Hempfest app seeks to enhance the festival experience
By Mark Hamstra
August 11, 2014
The 2014 Seattle Hempfest is hoping that its attendees will not get lost in the fog now that they have a new mobile application to help them find their way.
The app for the self-described “protestival” allows users to schedule their visit to the event, set reminders and locate other attendees. It also enables organizers to send push messages to encourage donations and disseminate other information.
“Figuring out who is performing when, over three days, in a 1.5-mile-long park can be over whelming,” said Sharon Whitson, general manager and director of operations for Seattle Events, the non-profit corporation producing Hempfest. “The app allows people to schedule their experience and set reminders so they can maximize their experience.”
The 2014 Seattle Hempfest, which bills itself at the world’s largest cannabis protest rally, begins Aug. 15. It includes more than 120 bands and 120 speakers on six different stages across three Seattle waterfront parks. Washington was one of two states that legalized cannabis, more popularly known as marijuana or pot, last year.
Enhancing the experience
The Seattle Hempfest app leverages a geofence that will allow it to disseminate messages to users within the fence.
“This will allow relevant information to go directly to the people in park at the time the message is needed,” Ms. Whitson said.
This can include notifications about lost children or other emergency notifications, or reminders to make donations, she said.
The app also includes an “I Am Here” feature that allows attendees to connect with each other using GPS.
“The ability to assure that you won't miss the speakers and bands that are most important to you is awesome,” said Ms. Whitson. "The ability for users to find each other is a cool part as well.”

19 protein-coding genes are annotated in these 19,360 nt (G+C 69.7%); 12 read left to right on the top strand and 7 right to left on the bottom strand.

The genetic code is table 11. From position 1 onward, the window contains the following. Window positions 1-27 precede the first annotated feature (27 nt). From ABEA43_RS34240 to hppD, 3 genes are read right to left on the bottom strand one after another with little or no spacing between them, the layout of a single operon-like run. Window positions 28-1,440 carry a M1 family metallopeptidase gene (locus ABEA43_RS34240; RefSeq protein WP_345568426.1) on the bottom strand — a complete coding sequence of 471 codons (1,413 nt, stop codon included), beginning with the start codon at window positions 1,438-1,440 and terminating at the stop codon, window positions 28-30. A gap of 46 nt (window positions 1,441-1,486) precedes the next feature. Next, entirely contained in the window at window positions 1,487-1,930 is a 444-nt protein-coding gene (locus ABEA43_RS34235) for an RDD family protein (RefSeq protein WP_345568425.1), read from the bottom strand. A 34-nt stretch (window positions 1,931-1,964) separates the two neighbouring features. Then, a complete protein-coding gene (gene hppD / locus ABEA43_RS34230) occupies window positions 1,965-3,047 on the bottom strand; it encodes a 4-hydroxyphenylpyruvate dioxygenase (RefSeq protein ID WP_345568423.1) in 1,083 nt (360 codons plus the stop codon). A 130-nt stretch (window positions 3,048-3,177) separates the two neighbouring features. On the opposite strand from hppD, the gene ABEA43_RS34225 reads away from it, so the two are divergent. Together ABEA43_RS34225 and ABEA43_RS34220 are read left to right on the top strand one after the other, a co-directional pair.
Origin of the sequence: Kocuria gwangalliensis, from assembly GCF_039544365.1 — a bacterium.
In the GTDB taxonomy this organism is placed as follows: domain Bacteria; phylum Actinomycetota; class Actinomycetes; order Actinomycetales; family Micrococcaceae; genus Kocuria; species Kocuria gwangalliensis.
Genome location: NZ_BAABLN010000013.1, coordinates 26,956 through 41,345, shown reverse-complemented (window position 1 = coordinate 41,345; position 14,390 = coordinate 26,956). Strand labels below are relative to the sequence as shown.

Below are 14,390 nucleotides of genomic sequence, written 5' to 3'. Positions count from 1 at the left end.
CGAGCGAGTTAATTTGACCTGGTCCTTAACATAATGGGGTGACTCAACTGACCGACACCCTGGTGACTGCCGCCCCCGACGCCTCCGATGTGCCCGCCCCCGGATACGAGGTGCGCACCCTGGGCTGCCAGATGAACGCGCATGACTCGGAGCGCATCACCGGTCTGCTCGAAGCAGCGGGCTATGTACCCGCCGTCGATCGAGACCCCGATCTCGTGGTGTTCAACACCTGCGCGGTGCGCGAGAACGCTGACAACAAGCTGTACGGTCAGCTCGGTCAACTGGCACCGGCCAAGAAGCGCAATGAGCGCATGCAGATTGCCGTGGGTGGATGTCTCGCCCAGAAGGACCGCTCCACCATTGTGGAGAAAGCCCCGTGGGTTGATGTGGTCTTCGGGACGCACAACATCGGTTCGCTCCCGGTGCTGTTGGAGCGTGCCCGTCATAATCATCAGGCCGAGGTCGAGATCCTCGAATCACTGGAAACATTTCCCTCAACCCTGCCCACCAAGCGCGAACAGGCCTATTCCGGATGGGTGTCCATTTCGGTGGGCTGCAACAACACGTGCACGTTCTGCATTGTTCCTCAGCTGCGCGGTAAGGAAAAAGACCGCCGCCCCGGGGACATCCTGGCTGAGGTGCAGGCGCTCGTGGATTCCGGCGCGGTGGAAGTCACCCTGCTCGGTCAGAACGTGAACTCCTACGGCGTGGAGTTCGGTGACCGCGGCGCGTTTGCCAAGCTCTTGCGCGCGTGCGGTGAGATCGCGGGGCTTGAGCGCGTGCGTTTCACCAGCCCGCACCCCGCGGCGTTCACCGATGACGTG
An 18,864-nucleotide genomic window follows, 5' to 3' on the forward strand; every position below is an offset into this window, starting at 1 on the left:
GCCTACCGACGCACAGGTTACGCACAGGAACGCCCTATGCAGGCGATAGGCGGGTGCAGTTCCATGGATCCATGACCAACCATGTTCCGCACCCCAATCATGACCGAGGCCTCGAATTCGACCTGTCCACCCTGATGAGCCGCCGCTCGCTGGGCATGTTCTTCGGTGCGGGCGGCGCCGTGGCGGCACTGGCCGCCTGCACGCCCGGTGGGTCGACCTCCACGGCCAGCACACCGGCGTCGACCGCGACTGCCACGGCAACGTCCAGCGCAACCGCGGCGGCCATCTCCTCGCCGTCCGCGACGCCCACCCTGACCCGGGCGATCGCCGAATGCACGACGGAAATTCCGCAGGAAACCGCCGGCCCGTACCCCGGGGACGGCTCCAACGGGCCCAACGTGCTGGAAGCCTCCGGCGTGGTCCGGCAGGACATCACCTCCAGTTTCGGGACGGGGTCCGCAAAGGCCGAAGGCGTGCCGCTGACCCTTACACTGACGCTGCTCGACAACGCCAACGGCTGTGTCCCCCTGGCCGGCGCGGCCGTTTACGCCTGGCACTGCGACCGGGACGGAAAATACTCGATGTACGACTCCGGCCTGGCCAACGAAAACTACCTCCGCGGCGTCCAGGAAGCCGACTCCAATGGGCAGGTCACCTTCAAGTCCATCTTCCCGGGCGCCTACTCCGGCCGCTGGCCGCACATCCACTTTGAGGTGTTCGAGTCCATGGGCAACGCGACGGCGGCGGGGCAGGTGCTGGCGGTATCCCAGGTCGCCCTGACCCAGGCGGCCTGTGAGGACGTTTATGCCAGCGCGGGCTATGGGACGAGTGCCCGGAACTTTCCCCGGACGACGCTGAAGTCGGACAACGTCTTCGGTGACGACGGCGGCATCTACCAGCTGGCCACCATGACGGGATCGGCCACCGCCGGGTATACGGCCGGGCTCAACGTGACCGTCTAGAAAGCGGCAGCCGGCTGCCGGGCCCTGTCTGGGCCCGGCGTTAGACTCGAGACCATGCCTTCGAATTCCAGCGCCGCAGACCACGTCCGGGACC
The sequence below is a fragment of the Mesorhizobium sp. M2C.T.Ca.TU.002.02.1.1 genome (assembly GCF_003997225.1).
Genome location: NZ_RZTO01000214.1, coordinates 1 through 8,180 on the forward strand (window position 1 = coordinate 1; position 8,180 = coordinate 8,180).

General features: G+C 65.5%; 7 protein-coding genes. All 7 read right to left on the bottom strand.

Seattle Hempfest, now in its 23rd year, does not charge admission, but does accept donations. The organizers are using the app to send push notifications about making donations and purchasing memberships.
The app also has links to the online store offering 2014 Seattle Hempfest merchandise for sale.
Ms. Whitson said she will continue to use the app after Seattle Hempfest to keep people informed about membership events and volunteer opportunities. In addition, it will be used to promote events at specials at the Hempfest Central specialty store.
The app was donated to Seattle Hempfest by Lyon Pride Music in conjunction with an effort to live stream Seattle Hempfest for the second year in a row.
Ms. Whitson said that in determining what functionality to include in the app, she observed the questions attendees had been asking via email and social media. She also said the organizers wanted to highlight the festival’s sponsors and vendors in the app.
The app has space for banner ads, but the organizers are currently using them for internal purposes.
“We do plan on integrating the banner ads into our sponsorship packages for 2015,” Ms. Whitson said. “We also did sell the option of having an enhanced vendor listing to our vendors as well. It only generated $225 in revenue this year, but we look forward to developing this aspect further in the future.”
Mark Hamstra is content director at Mobile Marketer, New York